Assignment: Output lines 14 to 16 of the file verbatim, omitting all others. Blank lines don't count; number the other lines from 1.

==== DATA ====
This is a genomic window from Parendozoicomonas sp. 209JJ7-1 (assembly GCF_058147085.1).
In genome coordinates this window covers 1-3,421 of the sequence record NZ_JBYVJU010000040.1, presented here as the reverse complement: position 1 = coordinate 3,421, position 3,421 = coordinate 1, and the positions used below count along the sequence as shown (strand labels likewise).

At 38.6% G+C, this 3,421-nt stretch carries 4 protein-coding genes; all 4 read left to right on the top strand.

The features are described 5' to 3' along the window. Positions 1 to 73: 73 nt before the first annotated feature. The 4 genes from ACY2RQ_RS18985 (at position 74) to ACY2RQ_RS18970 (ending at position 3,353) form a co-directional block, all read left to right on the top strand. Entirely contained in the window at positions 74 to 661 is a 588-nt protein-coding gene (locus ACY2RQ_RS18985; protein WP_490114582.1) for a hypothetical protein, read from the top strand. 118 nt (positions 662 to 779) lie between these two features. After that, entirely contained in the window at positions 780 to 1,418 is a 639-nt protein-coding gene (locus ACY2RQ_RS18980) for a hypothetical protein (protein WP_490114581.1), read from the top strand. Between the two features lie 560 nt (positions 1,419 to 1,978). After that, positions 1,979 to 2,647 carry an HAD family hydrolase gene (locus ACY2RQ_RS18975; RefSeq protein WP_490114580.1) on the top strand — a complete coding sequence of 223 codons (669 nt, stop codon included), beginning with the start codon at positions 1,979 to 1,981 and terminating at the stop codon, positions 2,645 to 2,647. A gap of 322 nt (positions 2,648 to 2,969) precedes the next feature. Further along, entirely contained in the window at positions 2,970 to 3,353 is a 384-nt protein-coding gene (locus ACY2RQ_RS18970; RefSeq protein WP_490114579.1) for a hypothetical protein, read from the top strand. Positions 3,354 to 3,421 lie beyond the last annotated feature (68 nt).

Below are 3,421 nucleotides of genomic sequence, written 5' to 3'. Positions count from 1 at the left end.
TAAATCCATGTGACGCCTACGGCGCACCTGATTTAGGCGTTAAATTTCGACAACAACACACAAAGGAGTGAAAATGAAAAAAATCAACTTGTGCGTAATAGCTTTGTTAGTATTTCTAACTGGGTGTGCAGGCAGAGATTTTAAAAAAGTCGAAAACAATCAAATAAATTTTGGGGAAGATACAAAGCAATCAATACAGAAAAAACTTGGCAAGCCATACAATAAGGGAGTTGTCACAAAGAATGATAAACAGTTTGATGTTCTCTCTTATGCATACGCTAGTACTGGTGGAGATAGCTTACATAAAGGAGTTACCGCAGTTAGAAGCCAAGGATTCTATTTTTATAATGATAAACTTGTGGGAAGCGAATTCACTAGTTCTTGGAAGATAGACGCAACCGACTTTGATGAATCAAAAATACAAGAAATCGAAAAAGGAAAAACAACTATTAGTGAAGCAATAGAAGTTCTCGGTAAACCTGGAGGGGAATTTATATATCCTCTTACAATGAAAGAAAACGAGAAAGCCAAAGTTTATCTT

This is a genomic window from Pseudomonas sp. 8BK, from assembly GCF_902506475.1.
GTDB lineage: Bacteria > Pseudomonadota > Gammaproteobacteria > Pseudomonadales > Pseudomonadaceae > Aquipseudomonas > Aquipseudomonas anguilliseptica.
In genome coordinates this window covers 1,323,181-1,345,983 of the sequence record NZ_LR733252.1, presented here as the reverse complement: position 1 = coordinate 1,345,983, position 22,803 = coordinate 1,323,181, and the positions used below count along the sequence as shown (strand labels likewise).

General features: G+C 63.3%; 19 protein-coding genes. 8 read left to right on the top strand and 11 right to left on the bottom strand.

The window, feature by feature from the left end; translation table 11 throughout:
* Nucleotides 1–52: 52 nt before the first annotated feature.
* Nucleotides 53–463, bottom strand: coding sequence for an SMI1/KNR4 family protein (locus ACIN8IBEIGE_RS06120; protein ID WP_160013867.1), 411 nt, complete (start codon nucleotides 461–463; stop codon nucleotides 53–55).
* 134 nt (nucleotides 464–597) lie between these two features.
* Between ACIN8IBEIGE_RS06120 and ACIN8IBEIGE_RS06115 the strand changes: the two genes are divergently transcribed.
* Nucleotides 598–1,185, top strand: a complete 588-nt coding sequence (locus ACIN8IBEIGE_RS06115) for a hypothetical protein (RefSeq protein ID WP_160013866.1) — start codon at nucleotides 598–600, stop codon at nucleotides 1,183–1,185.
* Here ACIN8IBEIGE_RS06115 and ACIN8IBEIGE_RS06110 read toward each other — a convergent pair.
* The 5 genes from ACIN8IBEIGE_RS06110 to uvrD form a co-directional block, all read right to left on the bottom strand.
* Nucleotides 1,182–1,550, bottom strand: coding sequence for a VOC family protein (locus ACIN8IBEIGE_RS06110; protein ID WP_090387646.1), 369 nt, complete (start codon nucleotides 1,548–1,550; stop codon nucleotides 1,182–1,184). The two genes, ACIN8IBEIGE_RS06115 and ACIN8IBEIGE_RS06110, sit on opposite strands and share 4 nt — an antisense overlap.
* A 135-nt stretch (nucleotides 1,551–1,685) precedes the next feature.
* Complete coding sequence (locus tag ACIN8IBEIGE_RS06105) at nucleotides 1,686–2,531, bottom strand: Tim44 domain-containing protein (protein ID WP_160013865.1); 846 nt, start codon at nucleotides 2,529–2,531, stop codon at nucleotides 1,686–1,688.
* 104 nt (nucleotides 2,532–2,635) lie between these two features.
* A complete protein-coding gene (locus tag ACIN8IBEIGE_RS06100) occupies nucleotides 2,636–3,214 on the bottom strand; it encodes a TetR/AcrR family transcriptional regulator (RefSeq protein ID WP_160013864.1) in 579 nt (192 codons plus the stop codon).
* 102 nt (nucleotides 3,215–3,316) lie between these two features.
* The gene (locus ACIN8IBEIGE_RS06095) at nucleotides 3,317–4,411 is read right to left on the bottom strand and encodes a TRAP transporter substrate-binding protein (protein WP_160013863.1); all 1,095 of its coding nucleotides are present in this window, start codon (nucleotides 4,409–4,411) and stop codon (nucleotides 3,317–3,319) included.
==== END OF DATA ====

* 134 nt (nucleotides 464–597) lie between these two features.
* Between ACIN8IBEIGE_RS06120 and ACIN8IBEIGE_RS06115 the strand changes: the two genes are divergently transcribed.
* Nucleotides 598–1,185, top strand: a complete 588-nt coding sequence (locus ACIN8IBEIGE_RS06115) for a hypothetical protein (RefSeq protein ID WP_160013866.1) — start codon at nucleotides 598–600, stop codon at nucleotides 1,183–1,185.